By Eliza Shapiro and Keshia Clukey | 10/11/2017 09:59 AM EDT
TISCH IS BACK, WILL HAVE SAY IN CHARTER TEACHER CERT — POLITICO New York's Keshia Clukey: Merryl Tisch, the former chancellor of the state Board of Regents, isn't done with state education policymaking just yet. Tisch, who championed higher learning standards and ushered in the controversial Common Core during her tenure, is now taking part in the debate over the certification of charter school teachers as a member of the SUNY Charter Schools Committee. She once again will find herself at the center of a contentious issue, as the committee is scheduled to vote on a proposal today that would allow charter schools to create their own in-house teacher certification programs. "She still wants to be a player in New York," said David Bloomfield, an educational leadership professor at Brooklyn College and at the CUNY Graduate Center. "It's interesting that the route that she's taking and is being welcomed into is the charter school world."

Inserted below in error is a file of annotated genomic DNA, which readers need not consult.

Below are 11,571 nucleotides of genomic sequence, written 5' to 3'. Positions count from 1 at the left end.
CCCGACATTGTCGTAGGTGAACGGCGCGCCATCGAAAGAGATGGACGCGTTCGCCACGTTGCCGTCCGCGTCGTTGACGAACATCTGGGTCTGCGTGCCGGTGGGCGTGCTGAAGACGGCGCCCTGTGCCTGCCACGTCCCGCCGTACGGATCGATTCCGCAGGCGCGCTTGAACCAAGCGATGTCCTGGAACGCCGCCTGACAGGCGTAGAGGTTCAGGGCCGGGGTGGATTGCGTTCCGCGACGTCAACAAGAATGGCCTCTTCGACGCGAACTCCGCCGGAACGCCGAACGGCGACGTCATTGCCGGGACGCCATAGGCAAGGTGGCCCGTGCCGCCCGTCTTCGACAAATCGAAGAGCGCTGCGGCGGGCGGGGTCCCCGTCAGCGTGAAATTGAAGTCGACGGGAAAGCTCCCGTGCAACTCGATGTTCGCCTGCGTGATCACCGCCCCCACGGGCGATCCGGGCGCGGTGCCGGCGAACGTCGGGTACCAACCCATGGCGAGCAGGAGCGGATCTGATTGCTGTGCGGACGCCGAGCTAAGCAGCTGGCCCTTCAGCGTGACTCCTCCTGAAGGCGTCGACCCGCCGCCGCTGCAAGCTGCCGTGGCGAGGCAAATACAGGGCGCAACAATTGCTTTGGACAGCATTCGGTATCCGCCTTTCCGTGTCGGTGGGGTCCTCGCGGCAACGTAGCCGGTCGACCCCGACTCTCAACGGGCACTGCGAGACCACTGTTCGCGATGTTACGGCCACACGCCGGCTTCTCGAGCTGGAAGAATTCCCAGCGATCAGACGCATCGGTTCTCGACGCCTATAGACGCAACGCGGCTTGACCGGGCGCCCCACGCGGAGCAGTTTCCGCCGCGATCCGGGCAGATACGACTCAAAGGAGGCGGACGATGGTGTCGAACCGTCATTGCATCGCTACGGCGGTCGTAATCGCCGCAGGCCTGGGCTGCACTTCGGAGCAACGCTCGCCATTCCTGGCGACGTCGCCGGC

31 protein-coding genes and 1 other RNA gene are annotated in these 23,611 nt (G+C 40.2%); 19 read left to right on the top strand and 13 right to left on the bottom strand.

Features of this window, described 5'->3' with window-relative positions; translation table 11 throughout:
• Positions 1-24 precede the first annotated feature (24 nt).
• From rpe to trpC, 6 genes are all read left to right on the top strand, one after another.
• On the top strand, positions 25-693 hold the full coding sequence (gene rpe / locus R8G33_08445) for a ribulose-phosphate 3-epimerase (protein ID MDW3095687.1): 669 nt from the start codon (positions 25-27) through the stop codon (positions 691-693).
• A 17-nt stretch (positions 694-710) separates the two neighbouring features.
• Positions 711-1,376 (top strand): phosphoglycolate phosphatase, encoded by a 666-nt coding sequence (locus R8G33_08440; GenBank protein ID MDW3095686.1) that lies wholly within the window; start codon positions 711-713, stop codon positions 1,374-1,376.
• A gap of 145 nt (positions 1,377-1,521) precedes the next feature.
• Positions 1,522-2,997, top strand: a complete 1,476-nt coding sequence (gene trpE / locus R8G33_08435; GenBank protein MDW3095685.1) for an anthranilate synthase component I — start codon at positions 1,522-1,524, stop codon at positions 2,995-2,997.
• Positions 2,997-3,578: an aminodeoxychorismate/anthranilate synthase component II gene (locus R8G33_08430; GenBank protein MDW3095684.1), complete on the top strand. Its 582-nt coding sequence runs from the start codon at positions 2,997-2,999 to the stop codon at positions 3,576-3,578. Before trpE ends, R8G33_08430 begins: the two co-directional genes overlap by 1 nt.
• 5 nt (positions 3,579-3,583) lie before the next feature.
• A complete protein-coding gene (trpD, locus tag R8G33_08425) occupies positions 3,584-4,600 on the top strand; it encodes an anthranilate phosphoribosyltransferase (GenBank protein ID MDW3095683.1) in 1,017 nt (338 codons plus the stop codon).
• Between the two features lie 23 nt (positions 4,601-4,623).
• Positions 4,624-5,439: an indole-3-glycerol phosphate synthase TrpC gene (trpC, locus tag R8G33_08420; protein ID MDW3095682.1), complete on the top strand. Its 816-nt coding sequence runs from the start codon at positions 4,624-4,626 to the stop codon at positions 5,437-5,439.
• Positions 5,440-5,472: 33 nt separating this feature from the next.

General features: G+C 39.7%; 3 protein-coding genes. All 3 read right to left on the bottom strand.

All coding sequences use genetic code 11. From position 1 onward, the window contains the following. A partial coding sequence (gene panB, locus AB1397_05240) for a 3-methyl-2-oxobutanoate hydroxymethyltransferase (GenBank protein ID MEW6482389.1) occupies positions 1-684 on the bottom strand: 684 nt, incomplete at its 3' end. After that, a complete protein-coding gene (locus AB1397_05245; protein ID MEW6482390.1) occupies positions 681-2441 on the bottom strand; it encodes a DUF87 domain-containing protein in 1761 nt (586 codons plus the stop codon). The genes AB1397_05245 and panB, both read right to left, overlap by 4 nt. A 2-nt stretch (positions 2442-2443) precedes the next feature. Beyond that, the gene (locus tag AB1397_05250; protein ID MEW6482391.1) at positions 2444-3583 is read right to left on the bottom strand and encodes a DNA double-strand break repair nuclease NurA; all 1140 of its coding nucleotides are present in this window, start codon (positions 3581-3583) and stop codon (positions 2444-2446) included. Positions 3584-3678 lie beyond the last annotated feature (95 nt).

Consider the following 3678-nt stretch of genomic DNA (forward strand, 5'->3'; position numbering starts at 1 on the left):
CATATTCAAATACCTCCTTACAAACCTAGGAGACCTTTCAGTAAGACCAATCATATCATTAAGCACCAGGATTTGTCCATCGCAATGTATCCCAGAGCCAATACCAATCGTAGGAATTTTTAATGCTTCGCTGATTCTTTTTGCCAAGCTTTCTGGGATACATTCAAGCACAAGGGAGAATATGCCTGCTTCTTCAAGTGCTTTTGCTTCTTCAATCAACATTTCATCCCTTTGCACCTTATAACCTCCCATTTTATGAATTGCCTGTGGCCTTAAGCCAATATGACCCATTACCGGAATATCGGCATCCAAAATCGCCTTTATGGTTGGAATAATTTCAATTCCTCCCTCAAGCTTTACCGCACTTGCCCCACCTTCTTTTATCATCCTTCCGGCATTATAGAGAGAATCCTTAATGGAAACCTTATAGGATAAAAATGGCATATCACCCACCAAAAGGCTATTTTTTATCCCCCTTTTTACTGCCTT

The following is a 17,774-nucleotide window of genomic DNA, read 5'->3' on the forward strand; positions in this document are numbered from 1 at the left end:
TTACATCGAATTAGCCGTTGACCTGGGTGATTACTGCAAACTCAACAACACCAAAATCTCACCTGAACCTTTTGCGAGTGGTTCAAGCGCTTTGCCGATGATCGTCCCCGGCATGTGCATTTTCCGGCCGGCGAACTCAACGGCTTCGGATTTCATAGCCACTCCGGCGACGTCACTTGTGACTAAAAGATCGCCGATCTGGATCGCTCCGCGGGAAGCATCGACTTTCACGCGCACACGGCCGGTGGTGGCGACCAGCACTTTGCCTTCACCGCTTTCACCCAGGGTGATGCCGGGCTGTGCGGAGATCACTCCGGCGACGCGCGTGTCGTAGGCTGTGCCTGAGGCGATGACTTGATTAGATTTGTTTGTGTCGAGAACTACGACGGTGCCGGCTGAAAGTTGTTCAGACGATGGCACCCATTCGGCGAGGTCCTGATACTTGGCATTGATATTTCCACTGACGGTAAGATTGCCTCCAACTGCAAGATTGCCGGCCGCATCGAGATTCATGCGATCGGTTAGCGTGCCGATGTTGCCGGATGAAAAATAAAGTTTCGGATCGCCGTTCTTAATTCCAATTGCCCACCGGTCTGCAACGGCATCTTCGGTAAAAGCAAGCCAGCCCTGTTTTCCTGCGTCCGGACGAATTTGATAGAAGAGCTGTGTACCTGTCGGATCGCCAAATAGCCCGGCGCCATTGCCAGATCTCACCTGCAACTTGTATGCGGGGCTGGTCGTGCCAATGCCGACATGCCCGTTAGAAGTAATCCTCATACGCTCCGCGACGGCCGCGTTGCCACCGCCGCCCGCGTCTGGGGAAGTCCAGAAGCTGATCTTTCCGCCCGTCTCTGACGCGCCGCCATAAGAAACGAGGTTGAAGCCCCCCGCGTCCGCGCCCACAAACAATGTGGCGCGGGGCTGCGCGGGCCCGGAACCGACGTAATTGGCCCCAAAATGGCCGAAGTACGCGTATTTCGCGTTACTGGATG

Tisch declined to comment on her appointment and the charter regulations. She stepped down from her role as head of the Regents in March 2016 after 20 years on the state's education policymaking board. Last June, the state Senate appointed her to the SUNY board of trustees. Her first SUNY board meeting was in September, after which she was selected to serve on the Charter Schools, Academic Affairs, Finance and Administration, and Community Colleges committees, according to SUNY. Tisch has supported charter schools in the past, touting school choice and the need for increased access to quality education, as well as healthy competition for public schools. It's unclear how she will vote on the teacher certification proposal. Her successor, Regents Chancellor Betty Rosa, has strongly opposed the measure. Read more here.
— What to watch for at the SUNY Charter Schools Committee meeting today: The committee is likely to approve a revised version of a controversial proposal that will allow SUNY-authorized charters (meaning mostly networks rather than independent charters) to create their own in-house teacher certification programs. Look out for more news on the vote later this morning, and in the meantime get caught up to speed on the certification proposal here and here. Read more on the revised proposal, via The Wall Street Journal, here.
— Read the committee agenda and watch live here.